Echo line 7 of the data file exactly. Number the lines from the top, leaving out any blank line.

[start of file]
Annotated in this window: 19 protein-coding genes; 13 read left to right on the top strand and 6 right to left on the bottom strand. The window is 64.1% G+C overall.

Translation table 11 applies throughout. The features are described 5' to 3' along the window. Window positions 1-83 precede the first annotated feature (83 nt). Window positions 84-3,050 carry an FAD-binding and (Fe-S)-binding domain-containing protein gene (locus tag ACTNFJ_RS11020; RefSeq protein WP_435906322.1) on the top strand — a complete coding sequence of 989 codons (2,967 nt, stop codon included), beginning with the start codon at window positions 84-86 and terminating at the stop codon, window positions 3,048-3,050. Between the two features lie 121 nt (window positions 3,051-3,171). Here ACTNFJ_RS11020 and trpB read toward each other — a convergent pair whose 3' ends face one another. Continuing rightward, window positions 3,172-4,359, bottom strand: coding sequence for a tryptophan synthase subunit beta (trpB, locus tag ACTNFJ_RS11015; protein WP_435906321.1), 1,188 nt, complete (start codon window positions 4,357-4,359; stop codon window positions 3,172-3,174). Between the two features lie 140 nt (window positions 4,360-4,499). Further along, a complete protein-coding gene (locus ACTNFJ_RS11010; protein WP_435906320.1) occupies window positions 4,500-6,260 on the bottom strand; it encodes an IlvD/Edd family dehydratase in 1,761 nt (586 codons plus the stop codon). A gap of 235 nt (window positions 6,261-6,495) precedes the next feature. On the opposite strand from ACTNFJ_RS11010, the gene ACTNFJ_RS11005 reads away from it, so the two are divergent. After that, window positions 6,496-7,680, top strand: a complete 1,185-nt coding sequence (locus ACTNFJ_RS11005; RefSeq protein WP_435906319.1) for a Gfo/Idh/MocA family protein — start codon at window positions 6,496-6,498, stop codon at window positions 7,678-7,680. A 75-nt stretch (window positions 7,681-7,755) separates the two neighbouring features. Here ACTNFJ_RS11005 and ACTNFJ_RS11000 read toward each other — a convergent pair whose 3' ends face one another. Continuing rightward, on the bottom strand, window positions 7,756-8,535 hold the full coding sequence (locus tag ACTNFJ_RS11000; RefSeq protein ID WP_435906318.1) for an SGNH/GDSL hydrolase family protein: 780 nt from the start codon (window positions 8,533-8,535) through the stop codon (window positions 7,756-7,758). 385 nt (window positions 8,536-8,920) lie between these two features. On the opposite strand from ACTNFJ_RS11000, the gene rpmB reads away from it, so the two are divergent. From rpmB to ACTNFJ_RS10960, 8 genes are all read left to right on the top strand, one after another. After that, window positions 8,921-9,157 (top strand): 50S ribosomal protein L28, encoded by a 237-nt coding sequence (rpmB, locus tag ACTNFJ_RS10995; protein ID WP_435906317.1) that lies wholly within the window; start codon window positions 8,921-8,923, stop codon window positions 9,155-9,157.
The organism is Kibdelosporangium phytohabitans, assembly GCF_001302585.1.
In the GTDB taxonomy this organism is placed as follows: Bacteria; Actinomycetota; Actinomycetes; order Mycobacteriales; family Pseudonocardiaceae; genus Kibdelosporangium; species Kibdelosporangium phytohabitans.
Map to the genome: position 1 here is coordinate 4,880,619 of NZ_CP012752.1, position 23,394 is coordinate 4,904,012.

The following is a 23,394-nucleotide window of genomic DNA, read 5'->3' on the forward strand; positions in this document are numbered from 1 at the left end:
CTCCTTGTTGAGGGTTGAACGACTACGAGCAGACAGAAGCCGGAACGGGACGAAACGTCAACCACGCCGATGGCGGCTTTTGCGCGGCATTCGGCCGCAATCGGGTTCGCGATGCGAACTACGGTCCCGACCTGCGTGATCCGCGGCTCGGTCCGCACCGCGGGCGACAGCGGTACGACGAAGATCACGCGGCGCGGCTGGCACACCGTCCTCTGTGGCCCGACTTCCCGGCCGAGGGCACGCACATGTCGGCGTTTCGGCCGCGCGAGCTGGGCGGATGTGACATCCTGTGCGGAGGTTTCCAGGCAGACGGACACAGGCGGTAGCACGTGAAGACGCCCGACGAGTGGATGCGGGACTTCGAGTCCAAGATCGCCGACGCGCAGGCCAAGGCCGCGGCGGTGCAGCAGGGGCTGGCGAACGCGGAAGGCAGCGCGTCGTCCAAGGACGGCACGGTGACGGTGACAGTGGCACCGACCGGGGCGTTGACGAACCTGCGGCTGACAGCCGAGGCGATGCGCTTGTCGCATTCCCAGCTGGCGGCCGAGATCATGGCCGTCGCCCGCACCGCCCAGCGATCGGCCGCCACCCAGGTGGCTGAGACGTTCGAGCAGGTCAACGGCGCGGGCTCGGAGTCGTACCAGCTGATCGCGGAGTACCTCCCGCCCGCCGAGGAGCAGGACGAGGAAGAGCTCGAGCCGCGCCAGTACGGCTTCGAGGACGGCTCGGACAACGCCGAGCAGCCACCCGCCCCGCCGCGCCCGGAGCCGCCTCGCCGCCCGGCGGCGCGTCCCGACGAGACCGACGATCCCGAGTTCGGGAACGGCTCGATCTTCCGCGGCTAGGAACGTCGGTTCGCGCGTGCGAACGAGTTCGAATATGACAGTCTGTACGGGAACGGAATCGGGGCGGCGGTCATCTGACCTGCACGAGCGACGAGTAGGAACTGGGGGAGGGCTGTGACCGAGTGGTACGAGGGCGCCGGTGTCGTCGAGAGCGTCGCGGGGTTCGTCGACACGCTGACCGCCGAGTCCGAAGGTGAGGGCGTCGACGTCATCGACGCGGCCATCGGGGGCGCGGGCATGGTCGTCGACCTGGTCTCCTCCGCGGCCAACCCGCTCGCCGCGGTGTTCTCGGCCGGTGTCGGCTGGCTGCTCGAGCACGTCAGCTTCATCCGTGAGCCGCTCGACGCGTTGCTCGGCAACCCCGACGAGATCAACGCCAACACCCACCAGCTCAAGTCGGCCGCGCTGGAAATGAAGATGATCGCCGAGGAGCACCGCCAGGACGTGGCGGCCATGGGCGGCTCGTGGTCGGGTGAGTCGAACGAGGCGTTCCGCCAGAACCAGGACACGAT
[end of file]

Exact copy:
CTCCTTGTTGAGGGTTGAACGACTACGAGCAGACAGAAGCCGGAACGGGACGAAACGTCAACCACGCCGATGGCGGCTTTTGCGCGGCATTCGGCCGCAATCGGGTTCGCGATGCGAACTACGGTCCCGACCTGCGTGATCCGCGGCTCGGTCCGCACCGCGGGCGACAGCGGTACGACGAAGATCACGCGGCGCGGCTGGCACACCGTCCTCTGTGGCCCGACTTCCCGGCCGAGGGCACGCACATGTCGGCGTTTCGGCCGCGCGAGCTGGGCGGATGTGACATCCTGTGCGGAGGTTTCCAGGCAGACGGACACAGGCGGTAGCACGTGAAGACGCCCGACGAGTGGATGCGGGACTTCGAGTCCAAGATCGCCGACGCGCAGGCCAAGGCCGCGGCGGTGCAGCAGGGGCTGGCGAACGCGGAAGGCAGCGCGTCGTCCAAGGACGGCACGGTGACGGTGACAGTGGCACCGACCGGGGCGTTGACGAACCTGCGGCTGACAGCCGAGGCGATGCGCTTGTCGCATTCCCAGCTGGCGGCCGAGATCATGGCCGTCGCCCGCACCGCCCAGCGATCGGCCGCCACCCAGGTGGCTGAGACGTTCGAGCAGGTCAACGGCGCGGGCTCGGAGTCGTACCAGCTGATCGCGGAGTACCTCCCGCCCGCCGAGGAGCAGGACGAGGAAGAGCTCGAGCCGCGCCAGTACGGCTTCGAGGACGGCTCGGACAACGCCGAGCAGCCACCCGCCCCGCCGCGCCCGGAGCCGCCTCGCCGCCCGGCGGCGCGTCCCGACGAGACCGACGATCCCGAGTTCGGGAACGGCTCGATCTTCCGCGGCTAGGAACGTCGGTTCGCGCGTGCGAACGAGTTCGAATATGACAGTCTGTACGGGAACGGAATCGGGGCGGCGGTCATCTGACCTGCACGAGCGACGAGTAGGAACTGGGGGAGGGCTGTGACCGAGTGGTACGAGGGCGCCGGTGTCGTCGAGAGCGTCGCGGGGTTCGTCGACACGCTGACCGCCGAGTCCGAAGGTGAGGGCGTCGACGTCATCGACGCGGCCATCGGGGGCGCGGGCATGGTCGTCGACCTGGTCTCCTCCGCGGCCAACCCGCTCGCCGCGGTGTTCTCGGCCGGTGTCGGCTGGCTGCTCGAGCACGTCAGCTTCATCCGTGAGCCGCTCGACGCGTTGCTCGGCAACCCCGACGAGATCAACGCCAACACCCACCAGCTCAAGTCGGCCGCGCTGGAAATGAAGATGATCGCCGAGGAGCACCGCCAGGACGTGGCGGCCATGGGCGGCTCGTGGTCGGGTGAGTCGAACGAGGCGTTCCGCCAGAACCAGGACACGAT